She drives along the roads of Amish country until she stops at the farm that she seeks and parks on the side of the road. As she steps to the house, a tall man appears from the side of the house.
"Are you lost?" He asks.
She doesn't speak, just stares at him.
He walks closer to her. "Do you need directions?" He asks.
"I'm looking for Chester," she says.
"My name is Chester," he says.
"I am your granddaughter, Rebecca; my mother is your daughter, Kate," Rebecca says.
Chester displays no emotion, keeping his long lost grief in him. "I remember what I had to do," he says.
"Does that mean me too?" Rebecca asks.
Chester inhales deep then exhale. "No," he says.
"Thank you," Rebecca says.
In the kitchen, they eat a snack Chester prepared and he listens to Rebecca's recollection of her life with her mother. She asks about her grandmother. He talks about his wife from their marriage to the birth of Kate and then their mother, daughter relationship until his wife's death and how he began both parents until that day when she left him. Rebecca peeks at her wristwatch. "Oh, wow, time just flew by." Chester pulls out his pocket-watch. "Yes, it did," he says in a manner to announce to himself that he forgot to do his chores. She stands. "I have the summer off before college," she says.
"That's good," he says.
"I wonder if I can spend it here," she says.
"What will your mother say?" H e asks.
"It's just a summer vacation," she says.
After a thought, he says, "well, if, your mother approves."
They stand on the porch. He watches her walk to her car then stop.
"I didn't say a word about my father," she says.
"That was good," he says.
"Rebecca where have you been all day?" Kate asks.
"Up state, in Amish country," Rebecca says.
Kate's heart misses a beat. "What on earth for?" she asks.
"To find my grandfather," Rebecca says.
"Did you find him?" Kate asks.
"Sure did and we talked for hours," Rebecca says.
"You should not have gone there without letting me know," Kate says.
"If I told you would you have let me go?" Rebecca asks.
"I always wanted you to meet him but," Kate says.
"Well, at least that problem has been solved," Rebecca says.
"How did you fine him?" Kate asks.
"A year ago, grand-mommy mentioned him and I just started going to Amish markets and asking around and one day, I just got lucky," Rebecca says.
"And, you found my father from that?" Kate asks.
"Yes, and I also found out that Jeb got married to a fine wife and they have a son and daughter, and he took over his family farm," Rebecca says.
Kate has not thought of her Amish suitor in years. He promised to welcome and care for a not yet born Rebecca as his daughter but John was her father so she left the Amish world for his.
During dinner, John learns of his daughter's trip to the Amish country and meeting her grandfather without a display of concern; then, she mentions that she wanted to spend her summer vacation with her Amish grandfather.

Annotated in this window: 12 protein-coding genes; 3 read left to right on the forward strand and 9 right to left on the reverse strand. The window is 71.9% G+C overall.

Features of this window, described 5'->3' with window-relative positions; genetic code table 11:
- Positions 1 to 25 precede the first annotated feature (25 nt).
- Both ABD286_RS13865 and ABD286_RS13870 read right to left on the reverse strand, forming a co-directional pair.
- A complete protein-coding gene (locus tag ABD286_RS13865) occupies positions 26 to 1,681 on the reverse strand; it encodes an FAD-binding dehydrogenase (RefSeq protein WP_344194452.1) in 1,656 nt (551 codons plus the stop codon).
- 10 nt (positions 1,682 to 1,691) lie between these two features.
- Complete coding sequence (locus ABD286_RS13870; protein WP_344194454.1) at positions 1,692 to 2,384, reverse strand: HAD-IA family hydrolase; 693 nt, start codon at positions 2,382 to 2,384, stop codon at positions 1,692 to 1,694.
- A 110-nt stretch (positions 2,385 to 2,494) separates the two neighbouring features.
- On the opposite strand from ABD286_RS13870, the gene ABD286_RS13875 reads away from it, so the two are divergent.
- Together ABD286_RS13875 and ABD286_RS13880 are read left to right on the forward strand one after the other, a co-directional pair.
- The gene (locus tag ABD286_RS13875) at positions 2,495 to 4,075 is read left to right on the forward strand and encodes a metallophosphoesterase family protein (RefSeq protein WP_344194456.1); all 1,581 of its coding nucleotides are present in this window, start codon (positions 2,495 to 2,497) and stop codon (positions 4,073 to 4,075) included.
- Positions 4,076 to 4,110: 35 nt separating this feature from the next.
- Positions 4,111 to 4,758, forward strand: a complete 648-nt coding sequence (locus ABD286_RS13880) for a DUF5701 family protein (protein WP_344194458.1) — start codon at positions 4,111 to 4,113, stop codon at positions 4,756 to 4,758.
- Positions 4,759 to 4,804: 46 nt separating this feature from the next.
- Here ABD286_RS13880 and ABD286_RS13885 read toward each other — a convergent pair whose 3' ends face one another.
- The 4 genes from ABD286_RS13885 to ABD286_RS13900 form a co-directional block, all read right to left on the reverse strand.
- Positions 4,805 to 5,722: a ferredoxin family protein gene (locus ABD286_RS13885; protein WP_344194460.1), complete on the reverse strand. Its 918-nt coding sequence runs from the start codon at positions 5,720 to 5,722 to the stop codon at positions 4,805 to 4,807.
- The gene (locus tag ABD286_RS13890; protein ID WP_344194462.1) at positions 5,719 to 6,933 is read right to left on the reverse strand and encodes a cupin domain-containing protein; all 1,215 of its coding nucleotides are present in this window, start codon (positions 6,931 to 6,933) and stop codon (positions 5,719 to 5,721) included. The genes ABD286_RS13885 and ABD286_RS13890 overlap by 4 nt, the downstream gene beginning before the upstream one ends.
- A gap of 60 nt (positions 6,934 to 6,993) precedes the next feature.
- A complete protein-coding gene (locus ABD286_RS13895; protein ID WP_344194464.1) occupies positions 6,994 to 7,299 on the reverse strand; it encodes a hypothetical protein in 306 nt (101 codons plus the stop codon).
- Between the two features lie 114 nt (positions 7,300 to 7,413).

"Out of the question," John snaps.
"Why not? She should get to know the other branch of her family tree," Kate says.
"I don't like it; remember what they did to you," John says.
Before Kate can say a word, John says, "we can't visit you."
"Did you pass a road side diner with a blue front," Kate asks Rebecca.
"Yes, I did," Rebecca says.
"We can meet her there," Kate says.
"Your father doesn't have a telephone or a computer; did you see any of that there, Rebecca?" John asks.
"No, but there was a mailbox," Rebecca says.
Rebecca arrives at Chester's egg and poultry farm; during dinner, Chester explains the operations of his free range chicken and turkey farm, growing and storing feed corn and selling eggs to nearby stores.
"You need to get out of those clothes. Your room was once your mother's and I never got around to tossing her clothes. Now, the work day starts early here so I'll wake you until your natural clock begins to go off," Chester says.
It takes a couple of weeks for Rebecca's natural clock to set and her muscle memory to become in the habit of the routine; so much so that by the close of summer, she is an old hand at it and she wants to stay.
In the diner, John keeps his anger in check. "You said, just for the summer," he says.
"I changed my mind," Rebecca says.
"What about college?" Kate asks.
"It doesn't interest me no more," Rebecca says.
"Let her go you said, it will be good for her," John tells Kate.
"I didn't think that this would happen; Did you meet a suitor," Kaye says.
"No, I didn't meet anyone. I'm just happy here," Rebecca says.
"He brainwashed you," John says.
"The life did that," Rebecca says.
"Just like the life of the outside world did for me," Kate says.
Chester sits in the one horse drawn buggy; he follows the ritual, however, he moves the side mirror to see Kate with John saying goodbye to Rebecca. As they walk to their car, Chester moves the mirror to keep Kate image on it; she stops, looks in his direction, wave then blows him a kiss that he catches, presses against his cheek; tears brightens father and daughter eyes. Rebecca climbs into the buggy.
"Ready grandfather?" She asks.
"Ready granddaughter," he says.